It’s the maps that really sell this Call of Duty game though. You’re not just waging war in the sands of a French beach or a small hamlet in Europe that has found itself devastated by constant bombing runs. These are warzones within warzones as the action rages on all around you, as Sledgehammer Games had to walk across a fine line of creating a map that was both authentic and challenging. “That’s always definitely a challenge,” principal multiplayer designer Sean Soucy explained to me.

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The historical connection is always important to us in all aspects of the game. So we wanted to make sure that we’re giving players the history but also giving them a great gameplay experience. It’s a balance that we try to strike always. We do a lot of research on the locations that we put into the game.

Those maps, if you Google Ardennes Forest then you’re going to find out about its history in World War 2. It’s part of the battle of the Bulge. And we want to represent the things that you would have seen there. Making sure that the environments are representative to a fairly accurate degree of what you expect to see when you read the history of that.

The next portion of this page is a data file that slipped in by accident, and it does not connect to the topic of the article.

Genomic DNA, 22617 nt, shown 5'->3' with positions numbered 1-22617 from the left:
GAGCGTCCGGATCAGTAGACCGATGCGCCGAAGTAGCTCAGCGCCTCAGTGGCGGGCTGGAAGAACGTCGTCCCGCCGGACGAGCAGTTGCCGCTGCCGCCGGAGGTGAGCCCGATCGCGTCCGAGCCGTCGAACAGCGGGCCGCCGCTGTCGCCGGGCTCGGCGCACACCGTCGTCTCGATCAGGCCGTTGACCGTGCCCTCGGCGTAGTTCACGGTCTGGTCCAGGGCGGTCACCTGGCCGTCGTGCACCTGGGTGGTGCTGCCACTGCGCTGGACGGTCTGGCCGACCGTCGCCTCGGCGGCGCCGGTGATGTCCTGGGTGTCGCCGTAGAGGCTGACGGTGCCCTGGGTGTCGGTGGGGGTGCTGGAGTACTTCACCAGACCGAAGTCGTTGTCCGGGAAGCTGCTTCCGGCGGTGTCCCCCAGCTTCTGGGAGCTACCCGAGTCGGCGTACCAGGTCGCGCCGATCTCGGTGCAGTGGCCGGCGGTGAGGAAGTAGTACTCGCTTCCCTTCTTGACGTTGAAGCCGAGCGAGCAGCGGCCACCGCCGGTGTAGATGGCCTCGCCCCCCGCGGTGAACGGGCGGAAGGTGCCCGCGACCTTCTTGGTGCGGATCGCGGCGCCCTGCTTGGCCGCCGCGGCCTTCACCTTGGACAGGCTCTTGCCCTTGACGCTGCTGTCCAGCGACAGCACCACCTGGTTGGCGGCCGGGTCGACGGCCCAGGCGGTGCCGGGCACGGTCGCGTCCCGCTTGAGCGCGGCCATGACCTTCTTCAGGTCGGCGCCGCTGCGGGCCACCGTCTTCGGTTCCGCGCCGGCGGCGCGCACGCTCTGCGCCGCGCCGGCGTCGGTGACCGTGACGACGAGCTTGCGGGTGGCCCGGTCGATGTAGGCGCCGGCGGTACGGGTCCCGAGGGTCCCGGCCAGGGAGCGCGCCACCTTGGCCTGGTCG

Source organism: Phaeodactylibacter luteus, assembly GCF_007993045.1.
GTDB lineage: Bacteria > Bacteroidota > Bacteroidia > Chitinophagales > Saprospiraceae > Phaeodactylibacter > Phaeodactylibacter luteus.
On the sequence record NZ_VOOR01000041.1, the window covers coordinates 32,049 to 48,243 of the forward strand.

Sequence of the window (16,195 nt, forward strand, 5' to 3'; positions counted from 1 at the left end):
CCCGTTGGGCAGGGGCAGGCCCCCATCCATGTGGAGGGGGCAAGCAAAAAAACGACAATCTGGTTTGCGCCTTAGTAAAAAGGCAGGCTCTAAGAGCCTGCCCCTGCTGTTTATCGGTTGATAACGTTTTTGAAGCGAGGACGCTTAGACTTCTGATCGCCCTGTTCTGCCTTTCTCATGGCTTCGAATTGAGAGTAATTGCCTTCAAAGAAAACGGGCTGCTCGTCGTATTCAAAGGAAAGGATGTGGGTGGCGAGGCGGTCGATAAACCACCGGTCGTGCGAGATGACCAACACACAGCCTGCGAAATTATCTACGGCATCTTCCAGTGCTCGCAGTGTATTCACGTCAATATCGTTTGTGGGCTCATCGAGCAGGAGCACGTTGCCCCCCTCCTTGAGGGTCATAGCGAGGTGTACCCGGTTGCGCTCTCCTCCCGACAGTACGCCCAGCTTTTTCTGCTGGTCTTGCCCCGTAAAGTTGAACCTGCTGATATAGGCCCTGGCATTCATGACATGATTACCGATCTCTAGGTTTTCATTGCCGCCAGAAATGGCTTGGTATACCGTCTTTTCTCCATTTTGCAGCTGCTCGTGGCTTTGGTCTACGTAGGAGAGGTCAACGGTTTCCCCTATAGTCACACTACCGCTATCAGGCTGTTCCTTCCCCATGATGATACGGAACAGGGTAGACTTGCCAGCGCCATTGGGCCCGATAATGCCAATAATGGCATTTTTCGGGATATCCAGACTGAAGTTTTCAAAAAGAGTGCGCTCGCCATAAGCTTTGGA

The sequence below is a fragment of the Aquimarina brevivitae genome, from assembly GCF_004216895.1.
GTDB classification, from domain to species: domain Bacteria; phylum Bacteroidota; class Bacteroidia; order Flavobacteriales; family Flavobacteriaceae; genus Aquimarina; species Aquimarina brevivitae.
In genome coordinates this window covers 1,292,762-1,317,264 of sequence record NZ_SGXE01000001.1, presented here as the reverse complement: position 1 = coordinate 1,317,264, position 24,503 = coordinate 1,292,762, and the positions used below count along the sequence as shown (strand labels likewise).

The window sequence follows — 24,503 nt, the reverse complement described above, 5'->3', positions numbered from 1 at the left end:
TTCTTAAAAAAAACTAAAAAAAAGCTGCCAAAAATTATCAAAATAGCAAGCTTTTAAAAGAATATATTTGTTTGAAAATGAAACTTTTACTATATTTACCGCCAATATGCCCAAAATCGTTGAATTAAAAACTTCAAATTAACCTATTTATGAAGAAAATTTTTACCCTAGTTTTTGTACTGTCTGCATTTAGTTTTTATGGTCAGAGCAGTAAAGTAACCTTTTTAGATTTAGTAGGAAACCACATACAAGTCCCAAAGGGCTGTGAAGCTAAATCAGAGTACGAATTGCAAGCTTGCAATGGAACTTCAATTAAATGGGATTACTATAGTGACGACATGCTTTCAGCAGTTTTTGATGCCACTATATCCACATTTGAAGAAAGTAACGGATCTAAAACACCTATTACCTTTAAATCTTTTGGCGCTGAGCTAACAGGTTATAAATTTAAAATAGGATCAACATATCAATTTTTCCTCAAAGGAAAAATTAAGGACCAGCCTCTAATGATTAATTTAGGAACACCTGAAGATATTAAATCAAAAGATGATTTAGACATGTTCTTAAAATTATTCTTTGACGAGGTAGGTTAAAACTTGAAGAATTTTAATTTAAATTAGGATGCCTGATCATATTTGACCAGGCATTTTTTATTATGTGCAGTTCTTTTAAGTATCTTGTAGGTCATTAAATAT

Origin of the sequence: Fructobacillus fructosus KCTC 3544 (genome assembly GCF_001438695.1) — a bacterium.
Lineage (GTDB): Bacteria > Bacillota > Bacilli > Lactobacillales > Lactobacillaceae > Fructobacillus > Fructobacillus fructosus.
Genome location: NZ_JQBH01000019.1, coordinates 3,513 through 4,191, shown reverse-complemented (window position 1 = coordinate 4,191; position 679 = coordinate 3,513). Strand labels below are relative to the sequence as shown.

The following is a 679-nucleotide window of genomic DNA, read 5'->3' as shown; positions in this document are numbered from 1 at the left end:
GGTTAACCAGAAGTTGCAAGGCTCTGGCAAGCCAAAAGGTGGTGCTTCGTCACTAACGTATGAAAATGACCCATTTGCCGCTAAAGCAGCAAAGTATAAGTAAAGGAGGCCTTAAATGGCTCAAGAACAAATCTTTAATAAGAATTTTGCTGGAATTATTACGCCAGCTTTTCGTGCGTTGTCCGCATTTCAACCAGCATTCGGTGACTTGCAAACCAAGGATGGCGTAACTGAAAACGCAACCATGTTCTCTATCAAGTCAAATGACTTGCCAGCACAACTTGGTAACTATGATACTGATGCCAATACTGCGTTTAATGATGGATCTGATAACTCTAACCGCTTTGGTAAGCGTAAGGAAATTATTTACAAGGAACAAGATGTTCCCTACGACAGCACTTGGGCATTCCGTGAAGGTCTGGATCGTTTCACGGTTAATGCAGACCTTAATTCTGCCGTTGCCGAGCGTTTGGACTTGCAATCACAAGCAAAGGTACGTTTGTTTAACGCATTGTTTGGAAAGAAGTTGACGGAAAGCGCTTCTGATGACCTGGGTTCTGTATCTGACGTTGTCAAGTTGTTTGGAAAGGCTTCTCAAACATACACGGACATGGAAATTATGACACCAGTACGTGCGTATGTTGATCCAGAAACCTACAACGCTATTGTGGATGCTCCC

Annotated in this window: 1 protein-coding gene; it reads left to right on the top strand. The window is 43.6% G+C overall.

The initial results are promising so far, but the real test will come closer to the when Call of Duty finally does go boots on the ground for one more ride into Europe.We’ll have more on the multiplayer of Call of Duty up this week, so keep your eyes open for it.

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Last Updated: June 14, 2017

Darryn Bonthuys

Something wrong gentlemen? You come here prepared to read the words of a madman, and instead found a lunatic obsessed with comics, Batman and Raul Julia’s M Bison performance in the 1994 Street Fighter movie? Fine! Keep your bio! In fact, now might be a good time to pray to it!

  • Matthew Figueira

    Actually really keen for this “reboot” so to speak (reboot to the ground? lolol). Interested to see how it’s received when it finally launches.

  • Magoo

    Ah god damnit. I can’t believe it took me so long to throw in the towel and give up faith in CoD only for them to flash this in my face. I want it NOW.

  • Jim of the Banana

    I heard they removed all the swastikas from the game…. ugh!

    • Dresden

      They had to remove it you selfless bastard!
      Think about all those 90-year old holocaust survivors who are excited about the new CoD, only to get triggered by the swastika showing everywhere in the game.

      • Jim of the Banana

        MUAHAHAHAH! Ok I really shouldn’t be laughing! TOP KEK!

    • HvR

      Not confirmed yet, as always will have to be removed from German version. They might have opted for censoring international art,ads and concept art to ensure it is shown in Germany for media exposure.

      Most of the sources claim Iron Crosses was also removed which makes me think that it is a temporary “censor” since the Iron cross is still in use today as the symbol of the German military and not verboten but the WW2 had a swastika in the middle. If it was plain straight through censorship they would have probably kept it an iron cross.